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Wayfinding and site safety advice: How to make sites safe and easy to navigate

Signs play a crucial role when it comes to providing all-important wayfinding and site safety advice, which means it’s particularly important that what they communicate is 100% right.

Like most forms of communication, signs carry key messages, but unfortunately, these key messages can easily be misinterpreted, overlooked or simply ignored.

However, in the world of signs, especially signs that are designed to carry essential health and safety advice and help prevent injuries, accidents, and even fatalities, it’s essential the messages are seen and understood by all.

The most effective wayfinding and site safety advice signs don’t just happen by chance, time and consideration has been taken into their design and the messaging

What do we mean by wayfinding signs?

These types of signs are available in all sorts of different options, as floor plans, area maps, building directories, street signs and directional signs. (More on this a little later in the blog).

On the whole, the principle remains the same, to make it easy for people to know where they’re going and how to get from A to B, whether that’s on foot, in the car on the train or via other forms of transport. I.e. How to get to Platform 12A; from the car park to the main entrance; from one hospital department to another and from the main reception to the kitchen….

The best wayfinding signs almost always tend to follow these four design rules:

  1. Create a unique identity at each location – this can easily be achieved by using colour-coded backgrounds or basing the sign designs on themes.
  2. Incorporate landmarks/special features to provide orientation cues and memorable locations – for example, sculptures or greenery alongside signage for maximum effect.
  3. Create well-structured paths – that are clearly mapped out using signs that are strategically positioned at key points along the way.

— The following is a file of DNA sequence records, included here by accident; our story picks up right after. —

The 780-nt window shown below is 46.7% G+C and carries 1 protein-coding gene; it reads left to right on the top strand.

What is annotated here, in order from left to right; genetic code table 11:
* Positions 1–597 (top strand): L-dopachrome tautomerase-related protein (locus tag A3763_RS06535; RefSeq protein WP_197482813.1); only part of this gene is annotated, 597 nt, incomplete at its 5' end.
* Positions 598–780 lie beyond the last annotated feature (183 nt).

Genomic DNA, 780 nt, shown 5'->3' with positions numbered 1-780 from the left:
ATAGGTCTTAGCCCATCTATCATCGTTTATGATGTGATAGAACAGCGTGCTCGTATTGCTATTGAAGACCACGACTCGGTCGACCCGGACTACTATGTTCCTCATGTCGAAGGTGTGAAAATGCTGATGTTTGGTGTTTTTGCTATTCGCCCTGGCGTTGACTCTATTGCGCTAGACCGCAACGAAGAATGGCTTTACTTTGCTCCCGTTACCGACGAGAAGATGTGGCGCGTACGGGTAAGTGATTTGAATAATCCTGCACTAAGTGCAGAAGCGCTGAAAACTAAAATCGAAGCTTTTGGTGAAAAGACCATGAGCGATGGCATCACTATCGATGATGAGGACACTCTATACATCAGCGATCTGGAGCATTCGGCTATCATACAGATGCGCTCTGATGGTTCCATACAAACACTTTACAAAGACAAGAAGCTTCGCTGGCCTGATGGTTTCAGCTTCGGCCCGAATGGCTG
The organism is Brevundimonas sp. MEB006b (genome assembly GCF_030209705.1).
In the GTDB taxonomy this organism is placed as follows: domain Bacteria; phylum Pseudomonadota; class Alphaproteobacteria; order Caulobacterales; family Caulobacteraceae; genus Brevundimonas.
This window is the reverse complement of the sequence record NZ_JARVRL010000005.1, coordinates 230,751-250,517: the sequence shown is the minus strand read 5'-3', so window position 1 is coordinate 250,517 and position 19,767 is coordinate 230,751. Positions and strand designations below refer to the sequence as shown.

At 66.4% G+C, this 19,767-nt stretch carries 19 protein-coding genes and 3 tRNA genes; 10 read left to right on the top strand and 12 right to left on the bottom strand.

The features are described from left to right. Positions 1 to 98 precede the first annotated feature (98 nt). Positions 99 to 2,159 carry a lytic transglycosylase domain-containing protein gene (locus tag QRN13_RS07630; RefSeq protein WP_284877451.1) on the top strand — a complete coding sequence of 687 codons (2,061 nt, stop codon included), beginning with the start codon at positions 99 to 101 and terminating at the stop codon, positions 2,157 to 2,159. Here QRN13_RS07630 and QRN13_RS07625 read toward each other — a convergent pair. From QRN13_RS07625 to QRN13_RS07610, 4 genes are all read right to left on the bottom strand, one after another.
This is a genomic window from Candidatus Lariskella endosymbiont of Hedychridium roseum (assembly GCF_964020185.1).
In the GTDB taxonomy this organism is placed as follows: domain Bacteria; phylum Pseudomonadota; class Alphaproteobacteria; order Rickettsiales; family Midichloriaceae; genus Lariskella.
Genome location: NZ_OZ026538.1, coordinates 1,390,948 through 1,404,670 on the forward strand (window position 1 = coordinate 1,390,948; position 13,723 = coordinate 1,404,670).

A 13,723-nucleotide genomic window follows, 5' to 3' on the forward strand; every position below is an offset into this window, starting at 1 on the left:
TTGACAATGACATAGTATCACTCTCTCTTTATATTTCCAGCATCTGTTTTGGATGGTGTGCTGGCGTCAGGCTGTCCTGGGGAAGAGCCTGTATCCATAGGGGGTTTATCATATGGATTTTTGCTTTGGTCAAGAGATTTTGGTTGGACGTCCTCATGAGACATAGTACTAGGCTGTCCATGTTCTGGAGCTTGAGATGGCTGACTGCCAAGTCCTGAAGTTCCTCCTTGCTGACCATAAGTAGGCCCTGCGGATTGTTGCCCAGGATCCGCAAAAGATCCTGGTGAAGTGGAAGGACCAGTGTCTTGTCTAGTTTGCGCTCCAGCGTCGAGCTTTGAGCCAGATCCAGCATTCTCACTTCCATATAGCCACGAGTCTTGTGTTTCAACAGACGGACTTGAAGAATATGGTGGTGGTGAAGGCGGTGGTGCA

4. Don’t give people too many navigation choices – instead, be selective with your use of wayfinding signs, you don’t want to overcomplicate pathways by giving people too many different instructions.

These dos and don’ts are particularly important too:

DON’T make people think too hard about their routes.

DO create clear designs that can be understood by everybody.

DON’T overload your signs with information.

DO put yourself in the shoes of your sign users.

DON’T rush the sign design process.

DO carefully consider every single square inch.

DON’T forget to double-check your signs for errors!

DO use a clear font in a large enough size.

Generally speaking, wayfinding signs can be grouped into three categories: directional signs, identification signs and warning signs, which brings us nicely to the next part of our blog – how signs can help with site safety.

Signs are central to helping maintain safety, particularly in busy areas and where dangerous work is taking place, i.e. on construction sites, in packed shopping centres and congested high streets. It can be easy to take them for granted because they’re literally everywhere, but you’d be surprised at just how effective the important messages they convey are at showing us what to do and what not to do (whether or not we realise it at the time!)

Some examples of site safety signs

Chemical storage area, hazardous area, danger – construction site, no entry, fire exit, no unauthorised entry; protective clothing must be worn, the list goes on.

Site safety sign design

In most circumstances, signs that carry specific site safety messages should follow the golden principles of sign design we’ve shared with you above. However, certain statutory safety signs must also comply with the Health and Safety Executive’s guidance. For instance, colours alone indicate certain meanings or purposes:

  • Red = prohibition sign/danger alarm
  • Yellow/amber = warning sign
  • Blue = mandatory sign
  • Green = emergency escape/first aid sign/no danger

The overall make-up and composition of these types of signs should also be designed in accordance with the HSE’s Safety Signs and Signals guidance. Failure to comply with the HSE’s guidelines means that the signs won’t comply with the Health and Safety (Safety Signs and Signals) Regulations 1996 and the company they belong to won’t be fulfilling their legal health and safety in the workplace duties.

The power of signs in providing wayfinding and site safety advice should never be underestimated. They can help create a good customer experience, promote businesses to passers-by, attract customers, communicate essential safety advice plus, so much more.

We hope you’ve found this wayfinding and site safety advice a useful starting point for designing your wayfinding and/or site safety signs. If you would like further information or would like to discuss your sign design requirements with us, contact us on 0113 278 3133 or by completing our short form.